We have carried out a series of frequency-of-seeing experiments similar to those performed by Hecht, Shlaer, and Pirenne [J. Gen. Physiol. <b>25</b>, 819–840 (1942)], using an Ar<sup>+</sup> laser operated at 514.5 nm as the source of light. In certain blocks of trials, our subjects were encouraged to report as seen those trials in which the stimulus might have been present. It was determined that sensitivity and reliability were traded against each other over a broad range: for our four subjects, the detection of 147 photons at the cornea with 60% frequency of seeing entailed, on the average, a 1% false-positive rate (FPR), whereas the detection of 34 photons at the cornea with 60% frequency of seeing was accompanied by a 33% FPR. A new neural-counting model has been developed in the framework of signal-detection theory. It combines Poisson stimulus fluctuations with additive and multiplicative neural noise, both of which are known to be present in the visual system at threshold. The resulting probability-of-detection curves, derived from the Neyman Type-A counting distribution, are in good accord with our experimental frequency-of-seeing data for sensible values of the model parameters. We deduce that, on the average, our four subjects are able to detect a single photon at the retina with 60% frequency of seeing, at the expense of a 55% FPR. In Part 2 of this set of papers [P. R. Prucnal and M. C. Teich, Biol. Cybern. <b>43</b>, 87–96 (1982)], we use the normalizing transform, together with probit analysis, to provide improved estimates of threshold parameters, whereas in Part 3 [M. C. Teich, P. R. Prucnal, G. Vannucci, M. E. Breton, and W. J. McGill, submitted to Biol. Cybern.], we consider the effects of non-Poisson quantum fluctuations.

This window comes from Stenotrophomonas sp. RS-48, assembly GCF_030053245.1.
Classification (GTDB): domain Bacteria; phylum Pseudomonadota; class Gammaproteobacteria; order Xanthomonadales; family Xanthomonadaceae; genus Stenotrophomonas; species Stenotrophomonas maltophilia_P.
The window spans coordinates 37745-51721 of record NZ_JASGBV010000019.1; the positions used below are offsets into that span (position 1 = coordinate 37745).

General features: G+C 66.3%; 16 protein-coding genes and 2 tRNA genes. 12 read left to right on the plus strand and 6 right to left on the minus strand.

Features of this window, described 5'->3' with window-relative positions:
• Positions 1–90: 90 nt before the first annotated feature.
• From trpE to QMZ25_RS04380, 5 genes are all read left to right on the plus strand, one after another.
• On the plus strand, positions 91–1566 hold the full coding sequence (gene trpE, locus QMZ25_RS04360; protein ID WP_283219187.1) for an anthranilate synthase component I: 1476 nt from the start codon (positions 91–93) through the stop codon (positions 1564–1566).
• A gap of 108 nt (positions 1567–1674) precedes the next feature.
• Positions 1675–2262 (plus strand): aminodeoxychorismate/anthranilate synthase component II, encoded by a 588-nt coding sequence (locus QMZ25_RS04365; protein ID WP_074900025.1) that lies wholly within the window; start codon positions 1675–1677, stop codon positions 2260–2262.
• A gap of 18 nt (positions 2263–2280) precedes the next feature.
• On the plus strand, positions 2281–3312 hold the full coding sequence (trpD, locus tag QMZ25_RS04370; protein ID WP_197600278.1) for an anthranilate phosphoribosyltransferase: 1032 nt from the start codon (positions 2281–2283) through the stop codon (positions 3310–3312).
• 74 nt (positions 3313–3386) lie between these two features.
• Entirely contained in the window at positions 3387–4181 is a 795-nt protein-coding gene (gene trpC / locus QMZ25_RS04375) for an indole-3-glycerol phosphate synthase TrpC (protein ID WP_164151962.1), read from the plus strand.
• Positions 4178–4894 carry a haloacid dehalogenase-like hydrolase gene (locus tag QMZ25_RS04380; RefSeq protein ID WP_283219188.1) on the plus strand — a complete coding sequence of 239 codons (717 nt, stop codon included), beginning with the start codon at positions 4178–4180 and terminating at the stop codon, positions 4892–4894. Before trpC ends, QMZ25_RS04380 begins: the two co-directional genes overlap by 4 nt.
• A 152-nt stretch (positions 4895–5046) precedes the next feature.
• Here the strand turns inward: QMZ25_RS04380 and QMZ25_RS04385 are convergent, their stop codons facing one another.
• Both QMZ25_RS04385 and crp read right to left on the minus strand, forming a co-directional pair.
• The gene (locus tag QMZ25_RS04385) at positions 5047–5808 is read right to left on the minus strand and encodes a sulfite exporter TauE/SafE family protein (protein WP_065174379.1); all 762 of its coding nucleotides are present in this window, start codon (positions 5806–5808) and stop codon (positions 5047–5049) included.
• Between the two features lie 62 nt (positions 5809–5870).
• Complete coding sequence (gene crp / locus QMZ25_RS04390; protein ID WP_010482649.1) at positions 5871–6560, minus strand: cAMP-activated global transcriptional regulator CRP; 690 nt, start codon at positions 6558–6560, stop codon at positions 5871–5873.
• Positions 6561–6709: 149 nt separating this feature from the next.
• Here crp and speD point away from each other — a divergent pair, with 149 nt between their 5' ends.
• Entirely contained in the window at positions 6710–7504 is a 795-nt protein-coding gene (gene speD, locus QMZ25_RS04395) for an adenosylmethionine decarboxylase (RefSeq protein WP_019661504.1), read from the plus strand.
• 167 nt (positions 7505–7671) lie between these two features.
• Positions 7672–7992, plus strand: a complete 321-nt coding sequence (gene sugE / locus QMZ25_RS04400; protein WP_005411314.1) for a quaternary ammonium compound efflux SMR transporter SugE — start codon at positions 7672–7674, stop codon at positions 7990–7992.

© 1982 Optical Society of AmericaPDF Article